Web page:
Civil unrest, a pandemic, widespread mail-in balloting, and new voting machines combined to make last Tuesday’s Pennsylvania primary an unprecedented one. With the presidential nominations already decided, this low-stakes primary was an important test run for the November general election.
WHYY political reporter Katie Meyer breaks down what we learned last week about preparing for the unexpected and about how long results could take to trickle in under these new systems.
On the effect of the Black Lives Matter protests
People worried that, for instance, the police presence might deter people from coming out to vote. People worried that people might not know that they’re still allowed to come out during the curfew to vote. So it was it became a very sort of unknowable situation in terms of figuring out how this was all going to affect people voting and whether it was going to disenfranchise people.
What we learned about expanded mail-in balloting
We’ve given Pennsylvanians the option now to vote much more broadly by mail, and they have taken that option. And it’s very likely that people are going to continue taking advantage of that option. And so that really changes what county election offices have to do on Election Day. And so one of the things they have pushed for is to be allowed to start counting mail-in ballots earlier, just so they can get ahead of the curve and frankly, so it won’t take them so long after Election Day to keep tallying votes.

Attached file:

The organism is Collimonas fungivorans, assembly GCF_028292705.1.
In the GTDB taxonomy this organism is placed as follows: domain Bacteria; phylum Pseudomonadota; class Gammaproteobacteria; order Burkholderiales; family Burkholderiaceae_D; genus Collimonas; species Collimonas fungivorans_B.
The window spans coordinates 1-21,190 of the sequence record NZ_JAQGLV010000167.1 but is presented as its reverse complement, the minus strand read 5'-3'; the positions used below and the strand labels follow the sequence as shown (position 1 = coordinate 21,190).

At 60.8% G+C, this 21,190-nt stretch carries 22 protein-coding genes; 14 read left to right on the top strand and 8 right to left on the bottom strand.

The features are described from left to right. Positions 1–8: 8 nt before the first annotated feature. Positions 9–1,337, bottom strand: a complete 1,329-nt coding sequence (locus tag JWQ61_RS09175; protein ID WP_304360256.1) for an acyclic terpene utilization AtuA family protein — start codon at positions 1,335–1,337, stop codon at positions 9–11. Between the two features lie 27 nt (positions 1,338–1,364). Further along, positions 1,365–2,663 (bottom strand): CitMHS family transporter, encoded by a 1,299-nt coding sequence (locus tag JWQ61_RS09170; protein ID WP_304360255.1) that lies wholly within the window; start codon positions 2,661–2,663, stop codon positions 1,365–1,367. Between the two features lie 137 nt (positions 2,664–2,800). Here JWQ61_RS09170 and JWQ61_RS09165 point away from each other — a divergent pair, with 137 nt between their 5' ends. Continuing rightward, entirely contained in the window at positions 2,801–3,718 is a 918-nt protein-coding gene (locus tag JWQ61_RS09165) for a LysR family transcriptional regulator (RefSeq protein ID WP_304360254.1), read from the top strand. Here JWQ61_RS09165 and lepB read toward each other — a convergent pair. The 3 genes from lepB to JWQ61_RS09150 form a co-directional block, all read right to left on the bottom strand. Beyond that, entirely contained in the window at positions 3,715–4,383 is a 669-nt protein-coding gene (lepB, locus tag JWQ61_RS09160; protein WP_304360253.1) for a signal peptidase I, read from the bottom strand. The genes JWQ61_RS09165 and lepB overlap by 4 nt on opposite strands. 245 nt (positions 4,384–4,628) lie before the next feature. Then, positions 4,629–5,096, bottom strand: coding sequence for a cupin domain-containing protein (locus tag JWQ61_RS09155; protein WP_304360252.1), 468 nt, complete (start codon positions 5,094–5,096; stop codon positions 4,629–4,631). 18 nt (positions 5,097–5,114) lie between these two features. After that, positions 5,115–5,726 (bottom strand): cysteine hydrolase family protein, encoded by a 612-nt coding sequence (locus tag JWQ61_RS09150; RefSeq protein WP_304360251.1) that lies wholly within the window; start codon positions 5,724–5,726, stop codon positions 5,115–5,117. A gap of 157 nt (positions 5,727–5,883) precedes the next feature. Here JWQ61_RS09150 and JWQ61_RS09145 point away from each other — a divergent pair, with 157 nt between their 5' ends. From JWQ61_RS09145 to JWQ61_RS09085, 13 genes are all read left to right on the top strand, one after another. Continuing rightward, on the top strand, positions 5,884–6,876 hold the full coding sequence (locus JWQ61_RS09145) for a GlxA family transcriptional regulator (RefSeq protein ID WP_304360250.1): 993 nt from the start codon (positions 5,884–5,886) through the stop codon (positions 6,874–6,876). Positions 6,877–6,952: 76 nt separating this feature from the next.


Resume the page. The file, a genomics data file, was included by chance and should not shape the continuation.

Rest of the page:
On what could happen in November
We are in a huge general election year, and Pennsylvania is an incredibly important state. And so there are states that have been voting by mail for a long time that are sort of used to waiting for their total counts to be in. You know, Pennsylvania is not one of those states. We’re not used to that. This has been a real new experience for us. And my concern, and I think a concern that a lot of people have going into November is, say it is election night and the race is coming down to a handful of states. One of them is Pennsylvania … And Pennsylvania doesn’t know what its counts are. Pennsylvania doesn’t have its results yet. You know, I think it’s tough for us to envision how crazy that’s going to look if that does indeed happen. And whenever results take a long time, people start to trust the results a little bit less. And so I think being transparent about how long things are going to take is going to be something that’s really important here.